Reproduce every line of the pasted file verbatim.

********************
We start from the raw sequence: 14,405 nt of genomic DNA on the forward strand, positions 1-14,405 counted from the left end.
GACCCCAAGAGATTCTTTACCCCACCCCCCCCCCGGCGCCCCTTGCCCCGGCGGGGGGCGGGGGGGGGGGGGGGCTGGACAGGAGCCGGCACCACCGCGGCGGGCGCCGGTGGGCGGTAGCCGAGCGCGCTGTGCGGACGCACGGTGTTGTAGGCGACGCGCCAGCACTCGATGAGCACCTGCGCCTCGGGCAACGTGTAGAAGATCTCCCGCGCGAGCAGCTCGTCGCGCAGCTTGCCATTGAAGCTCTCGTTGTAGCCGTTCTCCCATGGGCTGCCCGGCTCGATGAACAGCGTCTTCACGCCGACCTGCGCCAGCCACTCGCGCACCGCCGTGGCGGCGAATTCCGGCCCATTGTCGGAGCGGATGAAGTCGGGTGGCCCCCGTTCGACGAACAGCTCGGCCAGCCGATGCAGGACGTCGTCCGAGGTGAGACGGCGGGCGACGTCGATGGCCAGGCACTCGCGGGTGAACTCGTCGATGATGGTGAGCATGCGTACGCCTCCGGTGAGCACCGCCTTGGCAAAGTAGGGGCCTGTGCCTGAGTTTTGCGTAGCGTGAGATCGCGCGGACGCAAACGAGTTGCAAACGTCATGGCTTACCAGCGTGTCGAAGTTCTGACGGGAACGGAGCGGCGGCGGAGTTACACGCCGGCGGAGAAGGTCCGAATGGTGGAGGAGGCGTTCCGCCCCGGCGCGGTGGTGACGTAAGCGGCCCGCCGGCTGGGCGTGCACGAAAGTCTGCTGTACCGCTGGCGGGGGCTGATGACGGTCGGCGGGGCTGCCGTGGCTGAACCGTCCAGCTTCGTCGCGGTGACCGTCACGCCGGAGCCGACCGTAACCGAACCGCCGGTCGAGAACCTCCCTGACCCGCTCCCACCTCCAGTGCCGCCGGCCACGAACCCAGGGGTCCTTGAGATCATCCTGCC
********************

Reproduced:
We start from the raw sequence: 14,405 nt of genomic DNA on the forward strand, positions 1-14,405 counted from the left end.
GACCCCAAGAGATTCTTTACCCCACCCCCCCCCCGGCGCCCCTTGCCCCGGCGGGGGGCGGGGGGGGGGGGGGGCTGGACAGGAGCCGGCACCACCGCGGCGGGCGCCGGTGGGCGGTAGCCGAGCGCGCTGTGCGGACGCACGGTGTTGTAGGCGACGCGCCAGCACTCGATGAGCACCTGCGCCTCGGGCAACGTGTAGAAGATCTCCCGCGCGAGCAGCTCGTCGCGCAGCTTGCCATTGAAGCTCTCGTTGTAGCCGTTCTCCCATGGGCTGCCCGGCTCGATGAACAGCGTCTTCACGCCGACCTGCGCCAGCCACTCGCGCACCGCCGTGGCGGCGAATTCCGGCCCATTGTCGGAGCGGATGAAGTCGGGTGGCCCCCGTTCGACGAACAGCTCGGCCAGCCGATGCAGGACGTCGTCCGAGGTGAGACGGCGGGCGACGTCGATGGCCAGGCACTCGCGGGTGAACTCGTCGATGATGGTGAGCATGCGTACGCCTCCGGTGAGCACCGCCTTGGCAAAGTAGGGGCCTGTGCCTGAGTTTTGCGTAGCGTGAGATCGCGCGGACGCAAACGAGTTGCAAACGTCATGGCTTACCAGCGTGTCGAAGTTCTGACGGGAACGGAGCGGCGGCGGAGTTACACGCCGGCGGAGAAGGTCCGAATGGTGGAGGAGGCGTTCCGCCCCGGCGCGGTGGTGACGTAAGCGGCCCGCCGGCTGGGCGTGCACGAAAGTCTGCTGTACCGCTGGCGGGGGCTGATGACGGTCGGCGGGGCTGCCGTGGCTGAACCGTCCAGCTTCGTCGCGGTGACCGTCACGCCGGAGCCGACCGTAACCGAACCGCCGGTCGAGAACCTCCCTGACCCGCTCCCACCTCCAGTGCCGCCGGCCACGAACCCAGGGGTCCTTGAGATCATCCTGCC